#30 - John Lackey, RH SP
Opening Day 2002, John Lackey on the mound. Of course, it was for the Salt Lake Stingers (now the Bees) - Read about it here. If that is not an advertisement for minor league baseball what is: Starting the game tonight is a pitcher who will be winning the first-ever World Series for the big league club later this year.
Someone could write an epic on John's Game 7 World Series Victory, but let's not overlook his recent 2005 campaign:
8.57 K/9, 2nd in the A.L. (7.04 Career mark is 5th All-Time for an Angel pitcher)
199 Ks, 3rd in the A.L.
.737 W/L %, 3rd in the A.L./3rd all-time Angels single season
3.44 ERA, 6th in the A.L.
122 ERA+, 10th in the A.L.
Meanwhile, John's career K/BB ratio of 2.45 is 7th best all-time for an Angel pitcher.
So John is bringing it, he just turned 28 and he is #30 all-time.
On the balloting for All-Time Angels, John's most ardent supporters were Blogger Shredder and yours truly, Rev. Halofan, both of us selecting John as #20 All-Time Angel. I guess great minds think alike.
Rob McMillin of the 6-4-2 Southern California Baseball Blog has John's complete bio (which elicited an observation - that forfeiting a draft pick to Boston for signing Mo Vaughn was the precursor to selecting Lackey in the 2nd round as the team's first pick in the 1999 amateur draft - Thanks Mo!) ... Take it away, Rob...
The first and only pitcher to collect the win on a deciding World Series game in Angels history, John Lackey was a three-sport star (football, basketball, and baseball) at Abilene (Texas) High School in 1997. He then moved to the University of Texas at Arlington, where he played mainly first base and an occaisional role in relief pitching. That summer, he learned more pitching technique in the Kansas Jayhawk Summer League, which in turn got him onto the Grayson County College (Denison, TX) team that went 50-13 and won the 1999 Junior College World Series; Lackey himself posted a 10-3 record with a 4.23 ERA and 88 strikeouts in 100 innings. It was enough for the Angels to tab him as a second-round pick in the 1999 draft (the first for the Angels, who surrendered theirs to the Red Sox), a year which saw the team choose hard throwers on its first seven picks.
Lackey rocketed through the Angels' minors, graduating through three levels in his first year. His rapid progress stalled in 2001, when he earned a 6.71 ERA and a 3-4 record in the thin air of the PCL, but he adjusted the next year and accumulated an impressive-for-any-league 2.57 ERA and 8-2 record over a little less than half a season, which is to say, he was a model student of pitching. It earned him a callup in mid-2002, where he replaced Scott Schoeneweis in the rotation and Al Levine in the roster. His first game, against the Rangers, went inauspiciously but not horribly, losing 3-2 in his home state at Arlington. "It was exciting because it was here in Texas," Lackey said. "I wasn't that nervous. I felt comfortable but they're a great hitting team. I thought I pitched well."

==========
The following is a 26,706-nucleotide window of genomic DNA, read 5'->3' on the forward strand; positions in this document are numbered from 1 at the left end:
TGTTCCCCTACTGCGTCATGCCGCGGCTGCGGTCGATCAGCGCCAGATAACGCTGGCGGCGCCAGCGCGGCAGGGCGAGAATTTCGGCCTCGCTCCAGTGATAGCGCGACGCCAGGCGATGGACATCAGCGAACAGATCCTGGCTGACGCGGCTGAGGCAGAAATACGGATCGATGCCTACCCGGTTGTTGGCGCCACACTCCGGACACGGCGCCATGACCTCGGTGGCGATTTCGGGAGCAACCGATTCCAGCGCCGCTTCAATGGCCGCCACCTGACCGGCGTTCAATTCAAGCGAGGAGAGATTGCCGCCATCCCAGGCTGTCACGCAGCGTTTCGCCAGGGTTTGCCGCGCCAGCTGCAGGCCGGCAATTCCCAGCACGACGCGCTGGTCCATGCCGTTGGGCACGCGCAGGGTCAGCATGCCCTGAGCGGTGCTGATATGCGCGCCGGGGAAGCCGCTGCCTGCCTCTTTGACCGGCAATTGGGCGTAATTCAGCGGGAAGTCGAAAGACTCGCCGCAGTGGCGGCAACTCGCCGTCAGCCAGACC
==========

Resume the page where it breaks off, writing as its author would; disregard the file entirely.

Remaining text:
He did, and for his next trick, he held down the Dodgers to one run over six innings. An effective fourth/fifth starter down the stretch, he finished with a 3.66 ERA and a solid 9-4 record. Passed over in the rotation for the ALDS, he delievered three key innings in Game 3 when he relieved starter Ramon Ortiz, who surrendered six runs in only 2.2 innings. The experience gave manager Mike Scioscia the trust needed -- despite a humbling regular season finish of 4.75 ERA in September -- to give him the ball in Game 4, when he shut down the Twins for seven straight innings with seven strikeouts, matching Twins' staff ace Brad Radke almost pitch-for-pitch over six in what would eventually become a 7-1 blowout.
While John Lackey gets credit for collecting the win in Game 7 of the 2002 World Series, he also deserves credit for pitching in three of those games -- as Appier's relief in the wild Game 2, and as the starter in Game 4 (he earned a no decision after leaving the game tied). Lackey's Game 7 resume was no less impressive: he pitched to Barry Bonds and walked away with a win for it, and held down the Giants' top three hitters -- Kenny Lofton, Rich Aurilia, and Jeff Kent -- to 0-7 on the game, giving Bonds no baserunners to work with.
After victory laps around both the park and his hometown of Abilene, where they held John Lackey Day, he returned to the Angels in 2003 as opening day starter. That game, perversely also against the Rangers, resulted in a 6-3 loss, marking the start of an uninspiring 10-16, 4.63 ERA season. Despite staying healthy, his 2004 ended with similar marks (14-13, 4.67 ERA), though more wins than the year before, principally due to improved run support. Lackey's 2005, however, represented a significant turnaround, the return of the man who held down the Giants on that 2002 mound one last time.
Second on the team in Baseball Prospectus' VORP (Value Over Replacement Player) measure and one of the top eight pitchers in the American League by that metric, Lackey could become the most significant home-grown starting pitcher since Chuck Finley. Currently signed to a one-year deal, there's speculation the Angels will long-term him in midseason.